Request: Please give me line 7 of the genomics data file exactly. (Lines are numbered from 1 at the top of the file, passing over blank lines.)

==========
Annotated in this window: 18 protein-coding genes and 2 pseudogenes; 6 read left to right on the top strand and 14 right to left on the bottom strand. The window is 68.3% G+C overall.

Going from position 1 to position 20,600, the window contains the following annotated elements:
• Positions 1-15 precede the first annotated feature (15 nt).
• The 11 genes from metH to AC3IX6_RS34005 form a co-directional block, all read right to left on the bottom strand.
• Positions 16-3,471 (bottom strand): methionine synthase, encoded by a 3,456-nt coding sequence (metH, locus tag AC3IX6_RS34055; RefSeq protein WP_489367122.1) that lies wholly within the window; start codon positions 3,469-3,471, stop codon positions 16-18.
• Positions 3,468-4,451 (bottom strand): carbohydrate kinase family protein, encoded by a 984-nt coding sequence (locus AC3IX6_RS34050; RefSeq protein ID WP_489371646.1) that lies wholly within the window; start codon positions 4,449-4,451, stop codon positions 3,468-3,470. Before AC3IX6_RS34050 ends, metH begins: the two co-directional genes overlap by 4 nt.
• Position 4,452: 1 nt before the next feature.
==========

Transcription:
• Position 4,452: 1 nt before the next feature.